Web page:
Part of the reason for this is the natural size of the Chinese and U.S. markets, internet user growth rates (increases in which are conducive to the creation of new start-ups), and gaps in the market. While some U.S. tech giants are expanding overseas —Google just announced a new AI research center in Beijing— we’ve yet to see aggressive moves from Chinese giants beyond some moves into India. That appears to be at least partly down to the ongoing development of China’s own market, where internet penetration is just over 53 percent.
These new Chinese unicorns are popping up far quicker and far bigger than U.S.-based ones, and it’s these that will shape the disruptive forces of the future domestically and eventually all over the world.
So how did we get here?
Open-source and sharing of information plays a bigger role in China than in the United States.
In the U.S., patents and copyrights once designed to protect intellectual property (IP) are now often used to aggressively hunt down infringements and seek damages, which stifles creativity and development. The idea of working together and sharing ideas is fostered by students and hobbyists, but not in corporate environments. The open-source world of software hasn’t found much uptake in hardware.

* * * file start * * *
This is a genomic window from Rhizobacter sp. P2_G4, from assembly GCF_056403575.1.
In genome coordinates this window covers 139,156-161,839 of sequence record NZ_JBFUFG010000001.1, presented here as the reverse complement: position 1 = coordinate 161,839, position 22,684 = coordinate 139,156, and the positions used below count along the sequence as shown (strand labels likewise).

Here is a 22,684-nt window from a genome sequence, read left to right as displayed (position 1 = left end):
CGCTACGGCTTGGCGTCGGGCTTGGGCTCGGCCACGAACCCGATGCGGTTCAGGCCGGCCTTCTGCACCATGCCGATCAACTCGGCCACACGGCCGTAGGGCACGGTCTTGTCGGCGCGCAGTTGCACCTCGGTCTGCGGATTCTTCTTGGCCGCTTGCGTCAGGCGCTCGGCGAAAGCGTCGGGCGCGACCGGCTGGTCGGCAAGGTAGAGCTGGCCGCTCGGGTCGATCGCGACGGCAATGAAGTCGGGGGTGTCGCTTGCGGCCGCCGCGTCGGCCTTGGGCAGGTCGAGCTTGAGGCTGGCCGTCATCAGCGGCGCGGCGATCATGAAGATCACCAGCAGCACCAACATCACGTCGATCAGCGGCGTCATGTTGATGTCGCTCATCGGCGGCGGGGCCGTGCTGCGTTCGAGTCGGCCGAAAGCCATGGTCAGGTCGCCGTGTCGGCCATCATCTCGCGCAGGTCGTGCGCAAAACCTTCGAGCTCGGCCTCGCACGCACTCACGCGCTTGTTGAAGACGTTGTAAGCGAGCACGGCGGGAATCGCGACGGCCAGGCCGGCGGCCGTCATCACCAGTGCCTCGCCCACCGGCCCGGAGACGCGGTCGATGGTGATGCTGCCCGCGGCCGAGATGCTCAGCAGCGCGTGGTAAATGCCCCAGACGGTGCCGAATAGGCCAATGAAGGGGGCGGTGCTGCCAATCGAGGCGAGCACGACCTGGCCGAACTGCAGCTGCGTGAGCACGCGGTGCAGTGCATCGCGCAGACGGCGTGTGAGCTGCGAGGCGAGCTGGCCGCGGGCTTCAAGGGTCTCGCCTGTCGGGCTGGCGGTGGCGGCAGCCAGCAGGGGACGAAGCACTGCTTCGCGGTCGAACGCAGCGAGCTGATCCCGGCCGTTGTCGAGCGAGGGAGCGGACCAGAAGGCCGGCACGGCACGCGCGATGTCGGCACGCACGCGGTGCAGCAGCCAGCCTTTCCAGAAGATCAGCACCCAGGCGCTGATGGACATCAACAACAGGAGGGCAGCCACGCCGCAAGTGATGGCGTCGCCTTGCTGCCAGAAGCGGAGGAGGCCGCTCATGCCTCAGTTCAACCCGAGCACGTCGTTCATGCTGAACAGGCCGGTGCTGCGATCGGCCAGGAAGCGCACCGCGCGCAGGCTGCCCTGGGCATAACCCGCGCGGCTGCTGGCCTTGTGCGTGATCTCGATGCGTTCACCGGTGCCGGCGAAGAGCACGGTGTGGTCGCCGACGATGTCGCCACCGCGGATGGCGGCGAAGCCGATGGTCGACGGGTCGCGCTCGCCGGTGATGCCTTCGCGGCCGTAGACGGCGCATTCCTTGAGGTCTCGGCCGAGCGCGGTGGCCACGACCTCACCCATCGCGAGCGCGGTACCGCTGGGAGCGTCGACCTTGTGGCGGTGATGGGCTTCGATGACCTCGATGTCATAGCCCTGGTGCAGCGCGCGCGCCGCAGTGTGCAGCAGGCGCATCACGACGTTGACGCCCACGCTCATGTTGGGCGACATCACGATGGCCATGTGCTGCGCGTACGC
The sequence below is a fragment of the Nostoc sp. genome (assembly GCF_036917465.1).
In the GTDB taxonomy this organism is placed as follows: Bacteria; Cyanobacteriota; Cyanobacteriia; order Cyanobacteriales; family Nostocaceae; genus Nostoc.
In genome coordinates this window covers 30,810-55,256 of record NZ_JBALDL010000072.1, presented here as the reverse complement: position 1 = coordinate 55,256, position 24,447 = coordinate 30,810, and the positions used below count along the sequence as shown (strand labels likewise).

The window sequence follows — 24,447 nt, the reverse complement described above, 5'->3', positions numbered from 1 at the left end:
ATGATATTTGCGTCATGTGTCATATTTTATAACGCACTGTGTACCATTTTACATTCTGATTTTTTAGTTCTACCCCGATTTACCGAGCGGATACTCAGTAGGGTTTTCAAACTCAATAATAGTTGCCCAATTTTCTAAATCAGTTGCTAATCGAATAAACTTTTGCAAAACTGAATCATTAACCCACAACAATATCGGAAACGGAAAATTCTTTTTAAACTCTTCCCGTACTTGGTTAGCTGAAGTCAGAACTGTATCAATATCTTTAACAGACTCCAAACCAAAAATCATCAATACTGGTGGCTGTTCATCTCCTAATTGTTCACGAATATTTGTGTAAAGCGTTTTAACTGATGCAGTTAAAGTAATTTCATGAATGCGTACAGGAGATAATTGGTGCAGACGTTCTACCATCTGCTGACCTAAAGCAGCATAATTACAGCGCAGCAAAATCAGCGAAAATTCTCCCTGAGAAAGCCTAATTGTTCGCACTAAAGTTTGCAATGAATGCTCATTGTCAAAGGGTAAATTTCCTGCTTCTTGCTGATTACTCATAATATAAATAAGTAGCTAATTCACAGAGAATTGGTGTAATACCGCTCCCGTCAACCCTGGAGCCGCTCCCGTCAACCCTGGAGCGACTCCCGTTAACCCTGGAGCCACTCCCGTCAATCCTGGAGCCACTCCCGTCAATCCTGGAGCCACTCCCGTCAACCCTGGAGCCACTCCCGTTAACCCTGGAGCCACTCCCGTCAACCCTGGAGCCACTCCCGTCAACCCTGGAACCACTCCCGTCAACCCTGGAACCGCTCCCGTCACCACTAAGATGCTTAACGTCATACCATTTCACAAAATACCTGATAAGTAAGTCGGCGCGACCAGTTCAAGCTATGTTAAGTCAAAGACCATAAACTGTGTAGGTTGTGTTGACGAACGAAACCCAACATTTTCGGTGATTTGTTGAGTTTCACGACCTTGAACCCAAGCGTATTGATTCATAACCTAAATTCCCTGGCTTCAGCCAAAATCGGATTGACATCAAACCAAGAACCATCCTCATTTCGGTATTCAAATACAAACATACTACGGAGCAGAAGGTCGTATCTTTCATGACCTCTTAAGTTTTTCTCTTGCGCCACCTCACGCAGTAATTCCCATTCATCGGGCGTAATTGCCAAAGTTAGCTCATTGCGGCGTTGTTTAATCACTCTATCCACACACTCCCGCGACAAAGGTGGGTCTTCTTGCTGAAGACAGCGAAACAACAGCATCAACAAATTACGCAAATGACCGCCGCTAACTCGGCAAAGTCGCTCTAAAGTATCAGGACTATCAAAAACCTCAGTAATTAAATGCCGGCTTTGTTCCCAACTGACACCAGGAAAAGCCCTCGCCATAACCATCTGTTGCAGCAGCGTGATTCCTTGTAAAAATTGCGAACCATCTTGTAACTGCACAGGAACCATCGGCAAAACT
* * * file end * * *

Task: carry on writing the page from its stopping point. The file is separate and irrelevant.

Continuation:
According to Managing Director of Shenzhen-based Hax Hardware Accelerator Duncan Turner, patents aren’t created in China to fight copycats and exert legal pressure, they’re used for trades between companies to share information.
The Chinese counterfeit consumer goods industry, which are known as ‘Shanzhai’ in China, has been a key for domestic skill creation. The industry operates largely in a legal grey area, and a number of serious cases of IP theft has been made it a hot topic for companies, and increasingly political.
Unlike in the US, patents aren’t created in China to fight copycats and exert legal pressure, they’re used for trades between companies to share information.
The Shanzhai industry has showcased the skills of engineers and designers who manufacture near-identical devices to leading brands at far lower costs. Yet as China’s middle class class gains more purchasing power, they are increasingly after genuine brands, which has changed the nature of Shanzhai businesses.